Everyone keeps saying it: "I can't believe that K is turning one!"
I can't believe it, either. Denial has been my best friend these last few months. I thought that, if I ignored her first birthday, it might not happen. Maybe she would stay a baby forever. But that's not the case. Regardless of how much I try to ignore it, it's still going to take place. We get reminders of it daily: friends and family talking about how they can't believe it's been a year, school telling us about the transition to the toddler room. It's here. It's as if I woke up and realized, "Holy shit. She'll be one in less than a month." And I don't know how this happened.
I still remember the first night that she was "ours" - officially in our custody. After our attorney left the hospital, we waited to drive home until the nurses moved K to a new NICU floor. It was late by the time she was settled into her new room, and we knew we needed to get back and get some rest before driving back to the hospital the next morning. But I didn't want to leave. I remember looking at her, so tiny and frustrated in her incubator, and I started to cry. I knew she wanted to be held, and I wanted to be the one who held her. After all, who would hold her and comfort her while I was gone? Who would dry her tears and rock her to sleep?
Today, when I sit K down in her crib, I get instant standing and TEARS, often coupled with outstretched arms. Her face begs, "Mom, pick me up! Where are you going?"
It's not too unlike that night in the NICU, save for appearance sake. She's bigger and stronger now. Healthier, too. The cry is different. It's not a cry of pain. Instead, it's simply a cry of separation anxiety.
But deep down, it's the same concept: she needs me to hold her.
And me? Well, I need to hold her, too.
I needed to hold her in my arms long before that first night she was ours, but she just wasn't ready for me yet. This is a hard concept to grasp when you're infertile and you'd gladly accept the first baby someone handed to you.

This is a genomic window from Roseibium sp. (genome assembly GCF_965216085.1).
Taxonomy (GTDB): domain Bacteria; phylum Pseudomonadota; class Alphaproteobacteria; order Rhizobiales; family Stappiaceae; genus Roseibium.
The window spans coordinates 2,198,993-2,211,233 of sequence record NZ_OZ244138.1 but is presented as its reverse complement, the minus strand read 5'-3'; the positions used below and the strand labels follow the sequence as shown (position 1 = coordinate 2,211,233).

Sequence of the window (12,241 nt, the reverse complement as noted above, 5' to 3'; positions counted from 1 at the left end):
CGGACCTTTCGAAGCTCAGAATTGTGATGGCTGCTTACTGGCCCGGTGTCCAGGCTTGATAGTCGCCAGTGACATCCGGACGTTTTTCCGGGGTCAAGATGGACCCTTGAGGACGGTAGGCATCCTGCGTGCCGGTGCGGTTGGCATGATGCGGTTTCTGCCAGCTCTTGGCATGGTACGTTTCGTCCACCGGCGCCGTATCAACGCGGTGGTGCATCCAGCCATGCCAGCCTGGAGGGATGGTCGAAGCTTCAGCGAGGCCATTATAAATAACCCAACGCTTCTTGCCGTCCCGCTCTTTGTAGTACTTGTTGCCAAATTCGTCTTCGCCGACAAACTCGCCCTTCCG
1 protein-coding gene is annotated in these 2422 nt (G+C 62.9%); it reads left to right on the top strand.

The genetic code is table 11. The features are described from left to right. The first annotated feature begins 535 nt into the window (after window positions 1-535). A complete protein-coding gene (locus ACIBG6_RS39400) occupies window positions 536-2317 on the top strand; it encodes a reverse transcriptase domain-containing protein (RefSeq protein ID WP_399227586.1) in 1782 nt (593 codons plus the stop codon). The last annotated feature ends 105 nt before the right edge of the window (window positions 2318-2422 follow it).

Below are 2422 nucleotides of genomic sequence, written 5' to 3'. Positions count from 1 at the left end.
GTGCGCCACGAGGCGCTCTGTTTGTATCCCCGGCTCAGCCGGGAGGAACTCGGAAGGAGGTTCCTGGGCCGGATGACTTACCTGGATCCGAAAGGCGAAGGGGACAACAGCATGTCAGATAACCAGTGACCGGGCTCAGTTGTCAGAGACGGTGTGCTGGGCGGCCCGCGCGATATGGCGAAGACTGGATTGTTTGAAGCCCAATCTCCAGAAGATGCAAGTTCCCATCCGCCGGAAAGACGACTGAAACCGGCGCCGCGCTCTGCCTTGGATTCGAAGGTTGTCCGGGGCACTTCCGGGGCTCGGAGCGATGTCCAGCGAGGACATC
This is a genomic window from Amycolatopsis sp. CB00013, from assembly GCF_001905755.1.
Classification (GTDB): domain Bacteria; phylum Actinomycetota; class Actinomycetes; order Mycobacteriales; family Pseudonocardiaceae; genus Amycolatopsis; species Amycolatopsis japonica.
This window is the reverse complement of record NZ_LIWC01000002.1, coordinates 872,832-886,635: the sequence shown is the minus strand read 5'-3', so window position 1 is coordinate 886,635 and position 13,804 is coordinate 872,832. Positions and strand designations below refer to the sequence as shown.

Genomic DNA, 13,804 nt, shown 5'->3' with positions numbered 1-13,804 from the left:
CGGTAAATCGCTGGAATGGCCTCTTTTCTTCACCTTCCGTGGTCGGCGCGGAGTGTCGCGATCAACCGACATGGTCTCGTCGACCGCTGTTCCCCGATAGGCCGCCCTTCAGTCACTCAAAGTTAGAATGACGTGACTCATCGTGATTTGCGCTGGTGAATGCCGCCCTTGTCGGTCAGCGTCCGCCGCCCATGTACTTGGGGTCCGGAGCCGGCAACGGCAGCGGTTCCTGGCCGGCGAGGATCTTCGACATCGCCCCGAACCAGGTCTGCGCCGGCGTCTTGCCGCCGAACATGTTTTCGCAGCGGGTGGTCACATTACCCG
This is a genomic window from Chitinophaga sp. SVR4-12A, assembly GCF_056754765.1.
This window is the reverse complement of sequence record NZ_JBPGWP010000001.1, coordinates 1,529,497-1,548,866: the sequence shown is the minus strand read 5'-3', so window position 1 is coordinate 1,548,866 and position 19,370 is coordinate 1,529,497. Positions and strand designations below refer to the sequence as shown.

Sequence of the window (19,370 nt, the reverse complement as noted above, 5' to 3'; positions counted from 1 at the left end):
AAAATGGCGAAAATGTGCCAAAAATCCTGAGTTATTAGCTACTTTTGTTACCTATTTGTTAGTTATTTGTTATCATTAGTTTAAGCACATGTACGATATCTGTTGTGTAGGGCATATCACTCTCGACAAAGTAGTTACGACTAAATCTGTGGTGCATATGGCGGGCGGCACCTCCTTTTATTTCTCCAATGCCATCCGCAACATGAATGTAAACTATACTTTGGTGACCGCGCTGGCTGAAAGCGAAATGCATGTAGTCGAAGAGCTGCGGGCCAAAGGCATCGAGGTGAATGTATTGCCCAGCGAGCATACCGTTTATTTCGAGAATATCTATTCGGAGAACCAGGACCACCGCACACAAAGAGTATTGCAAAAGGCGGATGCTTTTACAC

It's a much easier idea to handle once you've met your child - to see his or her face looking back at you and realize that this is who you were supposed to parent all along. You watch his or her personality grow, and you laugh about how much that tiny little person fits so well into your family. She fits into another family, too. Her first family. I don't ever forget that, but I also know that for whatever reason (fate, the stars aligning, etc.) she is our child and I would endure that same waiting period all over again if it meant her at the end of it.
This is bittersweet, for me, to watch her turn one year old. On one hand, I'm incredibly happy and grateful for the progress she's made. She was born with many odds stacked against her: 5 weeks early and a host of health issues. She's overcome all of them to this point, meeting and exceeding all of her development milestones. I've loved watching her personality blossom. She's such a fun little girl.
On the other hand, I'm sad that she's no longer a tiny baby. I still get snuggles, though it's getting harder to trap her and sit her still long enough for them. She will still nap on my chest occasionally. But as she continues to grow, she'll need me less in a physical sense. As she learns to walk and talk, there will be less that I can do for her, less that she will rely on me for. Of course, she'll need me in many other ways. I know this. She will need my emotional support, my intellect, my wisdom and experiences. Yet, I hope she will still need my touch. I hope that when there's a thunderstorm late at night, she knows that she can crawl in bed with us and hide under the covers. I hope that she will let me sneak in a hug or a kiss when her friends aren't looking.
Because the simple power of touch has done so much for us. It's made me feel like a parent. Holding her, rocking her, comforting her - these are all things that made her being ours seem that much more real. Drying her tears, bathing her, brushing her hair, feeding her, swaddling her, dressing her, carrying her - they are things we take for granted on a daily basis, but they've helped me establish a connection with her that I didn't get to establish when she was in the womb. It's also touch that I think helped heal her, helped to bring her out of the NICU faster than other NAS babies. It helped show her that she wouldn't always be in pain. It made her feel warmth and comfort.
And it's her touch that helped heal me, too. It made me feel needed. It made me feel important. It made me a better person, to be able to hold her in my arms and give her the love that I'd held inside of me for so long.
It made me whole again.